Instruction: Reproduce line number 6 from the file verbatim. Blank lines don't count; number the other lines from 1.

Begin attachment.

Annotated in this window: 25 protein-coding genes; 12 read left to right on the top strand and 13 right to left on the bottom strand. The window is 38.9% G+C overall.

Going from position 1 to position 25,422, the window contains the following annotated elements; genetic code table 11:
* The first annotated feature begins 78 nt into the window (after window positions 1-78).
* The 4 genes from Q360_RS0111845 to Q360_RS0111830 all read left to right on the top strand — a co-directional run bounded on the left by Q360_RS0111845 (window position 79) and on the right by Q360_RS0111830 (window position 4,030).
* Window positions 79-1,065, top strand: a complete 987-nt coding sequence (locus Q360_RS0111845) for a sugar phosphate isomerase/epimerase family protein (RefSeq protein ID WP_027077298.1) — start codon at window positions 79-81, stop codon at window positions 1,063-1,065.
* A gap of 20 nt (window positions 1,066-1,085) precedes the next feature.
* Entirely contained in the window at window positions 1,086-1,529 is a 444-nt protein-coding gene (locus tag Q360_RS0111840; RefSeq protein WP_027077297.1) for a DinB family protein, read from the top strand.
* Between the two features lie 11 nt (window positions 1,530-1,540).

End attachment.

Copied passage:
* A gap of 20 nt (window positions 1,066-1,085) precedes the next feature.